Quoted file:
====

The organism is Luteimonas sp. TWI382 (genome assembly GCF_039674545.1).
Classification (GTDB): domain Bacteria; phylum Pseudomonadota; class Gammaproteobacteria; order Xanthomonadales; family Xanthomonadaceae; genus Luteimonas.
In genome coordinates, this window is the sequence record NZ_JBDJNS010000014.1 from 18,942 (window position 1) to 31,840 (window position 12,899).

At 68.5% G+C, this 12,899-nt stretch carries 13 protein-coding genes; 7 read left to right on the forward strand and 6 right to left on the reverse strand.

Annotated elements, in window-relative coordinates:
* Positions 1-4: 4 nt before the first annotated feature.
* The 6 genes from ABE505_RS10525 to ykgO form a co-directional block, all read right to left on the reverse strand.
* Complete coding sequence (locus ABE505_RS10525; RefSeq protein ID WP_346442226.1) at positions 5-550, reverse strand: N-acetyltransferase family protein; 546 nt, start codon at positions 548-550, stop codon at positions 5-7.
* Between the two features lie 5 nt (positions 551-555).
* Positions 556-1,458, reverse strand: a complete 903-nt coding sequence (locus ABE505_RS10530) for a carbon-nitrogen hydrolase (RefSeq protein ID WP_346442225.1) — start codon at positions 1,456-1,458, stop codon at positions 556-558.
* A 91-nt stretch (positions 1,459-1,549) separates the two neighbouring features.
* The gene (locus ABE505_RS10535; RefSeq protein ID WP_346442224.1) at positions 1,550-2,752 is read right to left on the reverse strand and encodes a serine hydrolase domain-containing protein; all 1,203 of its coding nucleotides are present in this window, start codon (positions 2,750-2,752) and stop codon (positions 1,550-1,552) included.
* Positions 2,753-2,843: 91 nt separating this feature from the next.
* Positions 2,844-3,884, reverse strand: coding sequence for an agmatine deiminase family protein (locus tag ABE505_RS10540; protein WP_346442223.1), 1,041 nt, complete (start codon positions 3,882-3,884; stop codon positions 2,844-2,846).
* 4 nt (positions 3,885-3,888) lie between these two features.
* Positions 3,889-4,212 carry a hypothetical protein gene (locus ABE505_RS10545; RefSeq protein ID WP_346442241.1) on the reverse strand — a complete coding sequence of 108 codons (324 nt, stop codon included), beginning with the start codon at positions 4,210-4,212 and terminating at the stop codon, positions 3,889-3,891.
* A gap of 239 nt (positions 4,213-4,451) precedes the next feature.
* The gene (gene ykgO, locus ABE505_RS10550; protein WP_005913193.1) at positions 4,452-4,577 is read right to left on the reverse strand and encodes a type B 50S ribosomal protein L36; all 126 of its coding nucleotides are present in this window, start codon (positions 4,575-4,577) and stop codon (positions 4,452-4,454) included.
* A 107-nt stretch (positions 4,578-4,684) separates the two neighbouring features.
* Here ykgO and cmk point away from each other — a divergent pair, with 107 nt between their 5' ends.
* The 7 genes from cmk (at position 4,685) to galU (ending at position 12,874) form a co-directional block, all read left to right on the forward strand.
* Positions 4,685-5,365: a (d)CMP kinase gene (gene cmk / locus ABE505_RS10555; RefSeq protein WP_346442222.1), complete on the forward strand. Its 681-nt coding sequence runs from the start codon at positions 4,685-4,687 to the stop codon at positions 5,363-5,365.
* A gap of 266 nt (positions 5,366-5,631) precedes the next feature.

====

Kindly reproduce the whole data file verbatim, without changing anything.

The organism is Luteimonas sp. TWI382 (genome assembly GCF_039674545.1).
Classification (GTDB): domain Bacteria; phylum Pseudomonadota; class Gammaproteobacteria; order Xanthomonadales; family Xanthomonadaceae; genus Luteimonas.
In genome coordinates, this window is the sequence record NZ_JBDJNS010000014.1 from 18,942 (window position 1) to 31,840 (window position 12,899).

At 68.5% G+C, this 12,899-nt stretch carries 13 protein-coding genes; 7 read left to right on the forward strand and 6 right to left on the reverse strand.

Annotated elements, in window-relative coordinates:
* Positions 1-4: 4 nt before the first annotated feature.
* The 6 genes from ABE505_RS10525 to ykgO form a co-directional block, all read right to left on the reverse strand.
* Complete coding sequence (locus ABE505_RS10525; RefSeq protein ID WP_346442226.1) at positions 5-550, reverse strand: N-acetyltransferase family protein; 546 nt, start codon at positions 548-550, stop codon at positions 5-7.
* Between the two features lie 5 nt (positions 551-555).
* Positions 556-1,458, reverse strand: a complete 903-nt coding sequence (locus ABE505_RS10530) for a carbon-nitrogen hydrolase (RefSeq protein ID WP_346442225.1) — start codon at positions 1,456-1,458, stop codon at positions 556-558.
* A 91-nt stretch (positions 1,459-1,549) separates the two neighbouring features.
* The gene (locus ABE505_RS10535; RefSeq protein ID WP_346442224.1) at positions 1,550-2,752 is read right to left on the reverse strand and encodes a serine hydrolase domain-containing protein; all 1,203 of its coding nucleotides are present in this window, start codon (positions 2,750-2,752) and stop codon (positions 1,550-1,552) included.
* Positions 2,753-2,843: 91 nt separating this feature from the next.
* Positions 2,844-3,884, reverse strand: coding sequence for an agmatine deiminase family protein (locus tag ABE505_RS10540; protein WP_346442223.1), 1,041 nt, complete (start codon positions 3,882-3,884; stop codon positions 2,844-2,846).
* 4 nt (positions 3,885-3,888) lie between these two features.
* Positions 3,889-4,212 carry a hypothetical protein gene (locus ABE505_RS10545; RefSeq protein ID WP_346442241.1) on the reverse strand — a complete coding sequence of 108 codons (324 nt, stop codon included), beginning with the start codon at positions 4,210-4,212 and terminating at the stop codon, positions 3,889-3,891.
* A gap of 239 nt (positions 4,213-4,451) precedes the next feature.
* The gene (gene ykgO, locus ABE505_RS10550; protein WP_005913193.1) at positions 4,452-4,577 is read right to left on the reverse strand and encodes a type B 50S ribosomal protein L36; all 126 of its coding nucleotides are present in this window, start codon (positions 4,575-4,577) and stop codon (positions 4,452-4,454) included.
* A 107-nt stretch (positions 4,578-4,684) separates the two neighbouring features.
* Here ykgO and cmk point away from each other — a divergent pair, with 107 nt between their 5' ends.
* The 7 genes from cmk (at position 4,685) to galU (ending at position 12,874) form a co-directional block, all read left to right on the forward strand.
* Positions 4,685-5,365: a (d)CMP kinase gene (gene cmk / locus ABE505_RS10555; RefSeq protein WP_346442222.1), complete on the forward strand. Its 681-nt coding sequence runs from the start codon at positions 4,685-4,687 to the stop codon at positions 5,363-5,365.
* A gap of 266 nt (positions 5,366-5,631) precedes the next feature.